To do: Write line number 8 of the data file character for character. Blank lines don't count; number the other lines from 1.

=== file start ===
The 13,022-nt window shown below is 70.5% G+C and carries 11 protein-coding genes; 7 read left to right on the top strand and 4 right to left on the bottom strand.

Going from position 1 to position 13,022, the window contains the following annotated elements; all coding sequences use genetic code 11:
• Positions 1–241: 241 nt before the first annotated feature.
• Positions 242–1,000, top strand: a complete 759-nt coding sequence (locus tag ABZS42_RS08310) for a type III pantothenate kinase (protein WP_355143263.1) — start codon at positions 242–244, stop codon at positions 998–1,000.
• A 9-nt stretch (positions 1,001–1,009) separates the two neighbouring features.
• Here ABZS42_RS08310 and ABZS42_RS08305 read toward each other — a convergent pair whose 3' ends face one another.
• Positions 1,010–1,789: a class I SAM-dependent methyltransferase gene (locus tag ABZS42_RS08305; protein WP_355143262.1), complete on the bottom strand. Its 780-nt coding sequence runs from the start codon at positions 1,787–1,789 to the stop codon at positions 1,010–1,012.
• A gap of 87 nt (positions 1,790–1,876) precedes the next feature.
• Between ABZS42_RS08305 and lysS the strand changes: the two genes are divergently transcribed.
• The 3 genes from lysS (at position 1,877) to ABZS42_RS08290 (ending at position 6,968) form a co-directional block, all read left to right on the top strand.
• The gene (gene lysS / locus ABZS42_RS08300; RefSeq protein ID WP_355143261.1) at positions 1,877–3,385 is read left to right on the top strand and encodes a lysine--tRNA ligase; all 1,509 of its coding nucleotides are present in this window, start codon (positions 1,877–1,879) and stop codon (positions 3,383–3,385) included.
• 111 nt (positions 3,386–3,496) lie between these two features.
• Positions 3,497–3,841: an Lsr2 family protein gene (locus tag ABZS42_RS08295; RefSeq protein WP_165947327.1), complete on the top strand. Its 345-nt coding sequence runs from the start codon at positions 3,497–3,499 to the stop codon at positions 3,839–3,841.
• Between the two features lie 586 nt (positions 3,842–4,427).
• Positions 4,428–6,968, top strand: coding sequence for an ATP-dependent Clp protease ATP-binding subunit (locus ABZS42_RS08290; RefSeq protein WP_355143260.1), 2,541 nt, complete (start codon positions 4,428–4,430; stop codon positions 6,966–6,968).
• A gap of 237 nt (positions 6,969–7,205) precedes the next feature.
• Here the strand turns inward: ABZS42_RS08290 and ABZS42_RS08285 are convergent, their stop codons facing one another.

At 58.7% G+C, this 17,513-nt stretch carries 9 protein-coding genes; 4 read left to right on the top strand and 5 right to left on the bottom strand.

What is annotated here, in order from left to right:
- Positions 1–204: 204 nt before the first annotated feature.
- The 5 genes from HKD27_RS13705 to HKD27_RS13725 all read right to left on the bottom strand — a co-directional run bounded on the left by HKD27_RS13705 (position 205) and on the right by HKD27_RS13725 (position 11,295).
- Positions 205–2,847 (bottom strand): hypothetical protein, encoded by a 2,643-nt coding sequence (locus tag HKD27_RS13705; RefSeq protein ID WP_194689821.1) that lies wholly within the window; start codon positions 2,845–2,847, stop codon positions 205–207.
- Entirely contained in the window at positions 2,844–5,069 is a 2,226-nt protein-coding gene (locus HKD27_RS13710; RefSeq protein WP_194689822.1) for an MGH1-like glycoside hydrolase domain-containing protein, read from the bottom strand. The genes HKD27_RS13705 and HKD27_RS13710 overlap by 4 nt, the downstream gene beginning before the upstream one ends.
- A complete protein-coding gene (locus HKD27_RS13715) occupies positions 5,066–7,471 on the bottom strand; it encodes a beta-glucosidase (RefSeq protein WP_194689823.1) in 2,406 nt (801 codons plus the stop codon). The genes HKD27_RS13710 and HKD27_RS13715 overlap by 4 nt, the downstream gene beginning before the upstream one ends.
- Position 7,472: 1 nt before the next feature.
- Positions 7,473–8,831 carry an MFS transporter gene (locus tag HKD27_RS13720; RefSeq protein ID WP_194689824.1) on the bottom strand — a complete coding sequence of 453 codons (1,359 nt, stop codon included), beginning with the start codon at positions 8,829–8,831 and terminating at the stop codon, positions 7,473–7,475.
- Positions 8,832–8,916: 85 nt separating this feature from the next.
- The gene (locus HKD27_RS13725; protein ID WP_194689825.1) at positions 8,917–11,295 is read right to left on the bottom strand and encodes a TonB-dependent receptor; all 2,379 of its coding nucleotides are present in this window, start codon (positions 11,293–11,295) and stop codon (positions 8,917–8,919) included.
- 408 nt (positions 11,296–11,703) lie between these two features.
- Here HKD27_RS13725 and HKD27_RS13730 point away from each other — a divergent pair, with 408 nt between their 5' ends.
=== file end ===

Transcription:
• A gap of 87 nt (positions 1,790–1,876) precedes the next feature.